The Department of Justice has indicted only eight of 48 more suspects included in the second wave of complaints against those involved in the massacre of 57 people in Maguindanao in 2009.
Victims’ lawyer Nena Santos on Monday revealed that two Ampatuans and six others were charged before the Quezon City Regional Trial Court Branch 221, the same court that convicted last year some members of the influential Ampatuan clan and many police officers after finding them guilty of multiple murder for the massacre.
However, Santos expressed dismay over the DOJ’s dismissal of charges against the 40 others, saying only three paragraphs in the prosecutors' resolution explained the legal basis for the dismissal.
"The fight is not yet over," Santos said, adding she felt the DOJ was no longer on their side.
Insisting the witnesses’ testimonies were enough to prove the guilt of the respondents, Santos said the resolution dismissing charges against most of them was another manifestation of impunity.
Indicted for the murder charges include Datu Moning Ampatuan Asim, Datu Harris Ampatuan Macapendeng, Dali Kamendan a.k.a. Kumander Boy, Mautin Upam, Rene Upam, Datu Diego 'Digo' Mamalapat, Daud Kamendan a.k.a. Kumander Kuatro, and a certain "Biton" from the Philippine National Police.
Citing a 33-page resolution, Santos said the DOJ prosecutors found evidence indicating that seven of the eight, except "Biton," attended meetings where the Ampatuans planned the massacres and "participated in the shooting of the victims" themselves.
"Biton," on the other hand, was not in the meetings but led his officers to block the victims' convoy on November 23, 2009, prosecutors said.
The rest of the respondents "may have attended some of the supposed meetings, but did not take part in the actual killings," the resolution said.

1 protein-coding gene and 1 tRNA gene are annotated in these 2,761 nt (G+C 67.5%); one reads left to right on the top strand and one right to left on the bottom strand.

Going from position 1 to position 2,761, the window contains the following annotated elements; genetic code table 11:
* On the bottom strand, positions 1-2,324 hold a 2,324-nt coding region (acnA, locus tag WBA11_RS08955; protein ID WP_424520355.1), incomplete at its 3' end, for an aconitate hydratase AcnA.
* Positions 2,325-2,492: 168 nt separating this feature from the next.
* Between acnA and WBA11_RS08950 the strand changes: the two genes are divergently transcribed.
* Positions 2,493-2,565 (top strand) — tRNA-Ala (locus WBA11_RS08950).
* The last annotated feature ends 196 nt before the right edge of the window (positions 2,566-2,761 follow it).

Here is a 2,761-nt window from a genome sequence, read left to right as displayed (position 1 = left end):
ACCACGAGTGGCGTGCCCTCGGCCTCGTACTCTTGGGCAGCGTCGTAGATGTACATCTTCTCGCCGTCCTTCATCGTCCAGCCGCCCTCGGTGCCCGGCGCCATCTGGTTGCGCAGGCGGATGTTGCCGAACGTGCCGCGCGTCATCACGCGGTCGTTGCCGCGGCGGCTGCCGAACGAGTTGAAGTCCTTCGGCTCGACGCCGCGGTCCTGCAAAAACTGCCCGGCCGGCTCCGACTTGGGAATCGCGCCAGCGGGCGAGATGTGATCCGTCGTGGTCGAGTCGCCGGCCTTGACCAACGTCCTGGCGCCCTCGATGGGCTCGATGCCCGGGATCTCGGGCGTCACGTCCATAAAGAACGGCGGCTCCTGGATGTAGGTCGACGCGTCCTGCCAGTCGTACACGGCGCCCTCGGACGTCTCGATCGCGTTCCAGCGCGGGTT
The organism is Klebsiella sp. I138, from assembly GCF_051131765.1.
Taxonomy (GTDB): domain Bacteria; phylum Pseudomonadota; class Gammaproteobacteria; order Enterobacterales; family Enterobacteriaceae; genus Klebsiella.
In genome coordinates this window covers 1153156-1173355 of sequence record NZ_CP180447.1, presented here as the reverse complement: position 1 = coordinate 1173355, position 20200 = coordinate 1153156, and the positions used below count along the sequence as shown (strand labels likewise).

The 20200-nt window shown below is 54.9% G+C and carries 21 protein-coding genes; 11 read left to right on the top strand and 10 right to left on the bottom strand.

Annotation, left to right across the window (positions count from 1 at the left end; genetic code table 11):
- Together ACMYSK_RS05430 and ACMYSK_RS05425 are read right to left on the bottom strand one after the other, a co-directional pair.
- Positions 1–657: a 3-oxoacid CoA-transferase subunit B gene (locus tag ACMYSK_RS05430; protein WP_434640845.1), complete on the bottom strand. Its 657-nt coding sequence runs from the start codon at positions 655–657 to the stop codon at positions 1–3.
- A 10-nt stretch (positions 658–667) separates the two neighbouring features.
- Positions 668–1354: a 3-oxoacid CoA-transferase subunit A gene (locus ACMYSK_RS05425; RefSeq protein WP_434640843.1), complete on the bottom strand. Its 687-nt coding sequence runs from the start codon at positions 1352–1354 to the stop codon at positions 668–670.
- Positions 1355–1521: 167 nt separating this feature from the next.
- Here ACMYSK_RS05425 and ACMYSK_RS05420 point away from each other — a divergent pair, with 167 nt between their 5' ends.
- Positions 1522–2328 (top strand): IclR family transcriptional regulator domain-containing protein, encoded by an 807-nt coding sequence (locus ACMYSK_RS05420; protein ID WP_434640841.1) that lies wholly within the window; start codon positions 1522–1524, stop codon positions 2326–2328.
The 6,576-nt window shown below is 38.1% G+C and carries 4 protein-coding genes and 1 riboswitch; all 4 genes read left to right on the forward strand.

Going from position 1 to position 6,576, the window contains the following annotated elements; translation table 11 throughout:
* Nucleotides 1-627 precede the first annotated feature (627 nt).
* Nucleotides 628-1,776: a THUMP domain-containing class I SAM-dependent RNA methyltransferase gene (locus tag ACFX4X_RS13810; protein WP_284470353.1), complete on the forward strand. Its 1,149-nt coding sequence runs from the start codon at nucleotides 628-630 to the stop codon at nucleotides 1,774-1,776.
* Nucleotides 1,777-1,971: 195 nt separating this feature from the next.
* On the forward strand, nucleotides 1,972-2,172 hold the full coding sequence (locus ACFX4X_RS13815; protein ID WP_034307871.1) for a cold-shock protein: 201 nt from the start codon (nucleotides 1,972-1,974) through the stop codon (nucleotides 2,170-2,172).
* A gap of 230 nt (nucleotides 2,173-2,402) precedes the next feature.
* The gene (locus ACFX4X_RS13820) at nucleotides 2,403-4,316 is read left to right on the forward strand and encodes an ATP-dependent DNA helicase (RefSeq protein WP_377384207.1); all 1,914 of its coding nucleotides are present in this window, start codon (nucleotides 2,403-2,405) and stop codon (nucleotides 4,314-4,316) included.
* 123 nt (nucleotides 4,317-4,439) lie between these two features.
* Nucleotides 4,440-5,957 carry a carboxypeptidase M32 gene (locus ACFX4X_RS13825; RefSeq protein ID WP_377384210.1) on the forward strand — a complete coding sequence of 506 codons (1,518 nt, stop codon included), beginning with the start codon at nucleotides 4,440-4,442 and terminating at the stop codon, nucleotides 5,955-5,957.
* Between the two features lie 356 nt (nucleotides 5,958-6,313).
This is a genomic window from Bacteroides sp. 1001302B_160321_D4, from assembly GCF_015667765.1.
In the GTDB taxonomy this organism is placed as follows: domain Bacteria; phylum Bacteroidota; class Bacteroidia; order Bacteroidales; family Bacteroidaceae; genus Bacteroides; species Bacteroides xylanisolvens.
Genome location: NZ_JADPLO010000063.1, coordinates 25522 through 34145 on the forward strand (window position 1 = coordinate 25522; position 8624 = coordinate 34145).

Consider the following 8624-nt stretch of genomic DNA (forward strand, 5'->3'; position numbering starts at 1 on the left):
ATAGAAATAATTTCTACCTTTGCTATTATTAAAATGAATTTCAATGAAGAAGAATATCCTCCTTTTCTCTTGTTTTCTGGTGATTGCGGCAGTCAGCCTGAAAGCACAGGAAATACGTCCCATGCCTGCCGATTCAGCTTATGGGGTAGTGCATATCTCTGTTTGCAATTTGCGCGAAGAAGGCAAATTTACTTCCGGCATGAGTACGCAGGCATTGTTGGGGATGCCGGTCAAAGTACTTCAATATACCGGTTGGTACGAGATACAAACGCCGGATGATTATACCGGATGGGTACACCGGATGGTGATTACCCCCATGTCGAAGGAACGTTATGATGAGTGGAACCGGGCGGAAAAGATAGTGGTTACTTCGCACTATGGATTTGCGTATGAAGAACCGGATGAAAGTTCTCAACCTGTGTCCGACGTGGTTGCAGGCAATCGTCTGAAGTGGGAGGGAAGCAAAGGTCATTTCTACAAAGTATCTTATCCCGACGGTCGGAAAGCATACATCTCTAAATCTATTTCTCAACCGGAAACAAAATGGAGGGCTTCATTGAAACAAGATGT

Santos said the complainants had already filed a motion for reconsideration.
On November 23, 2009, more than hundred armed men abducted the wife, sisters, relatives, and supporters of Maguindanao gubernatorial candidate Esmael Mangudadatu who were on their way to file his candidacy, forced them up a remote hill, and shot them using high-powered firearms.
Fifty-eight people died, 32 of them members of the media who had accompanied Mangudadatu's camp to cover the candidacy filing. Six of the victims were not part of the convoy at all.
Judge Jocelyn Solis-Reyes convicted dozens of people, including former Datu Unsay mayor Andal Ampatuan Jr., former Autonomous Region in Muslim Mindanao governor Zaldy Ampatuan, Anwar Ampatuan Sr., Anwar "Ipi" Ampatuan Jr., and Anwar Sajid "Ulo" Ampatuan, and several police officers, in December 2019.
The accused were found guilty of multiple murder for the massacre of 57 people in Maguindanao in 2009 that is known as an unprecedented case of election-related violence and an exceptionally brutal attack on the press.
Along with Manny, Mohades, and Misuari Ampatuan, several police officers and other personalities, they were sentenced to reclusion perpetua, or up to 40 years of imprisonment, without parole.
Fourteen police officers and Bong Andal, who operated the backhoe in the infamous massacre, were sentenced to six to 10 years in prison after they were found to have acted as accessories to the crime.
Clan patriarch Andal Sr. was also among the accused but he died of liver cancer while in detention in 2015.
Four Ampatuans — Akmad alias "Tato," Sajid Islam, Jonathan, Jimmy— along with dozens of other individuals were, meanwhile, acquitted on the ground of reasonable doubt; three were acquitted for the prosecution's "absolute" failure to prove their guilt. They were ordered released from jail unless they are being detained for other lawful causes.
In her decision, the Judge Reyes also ordered the principal accused to pay hundreds of thousands to millions of pesos in damages and loss of earning capacity to the heirs of each of the victims — except that of photojournalist Reynaldo "Bebot" Momay, the 58th massacre victim whose body was never found.
The court acquitted all the accused over Momay's death due to reasonable doubt and dismissed his family's claim for damages.
The Maguindanao massacre case is now pending appeals before the Court of Appeals.
Meanwhile, Malacañang vowed the government would continue hunting down suspects still at large and pursue charges against them.
Presidential Spokesperson Harry Roque acknowledged that many suspects in the massacre remained at large.
“There are suspects who were able to escape but we will hunt them down and pursue charges against them. We will never forget,” he said.
The Maguindanao massacre has been dubbed as the world's deadliest single attack on journalists, and the worst case of election-related violence in the country.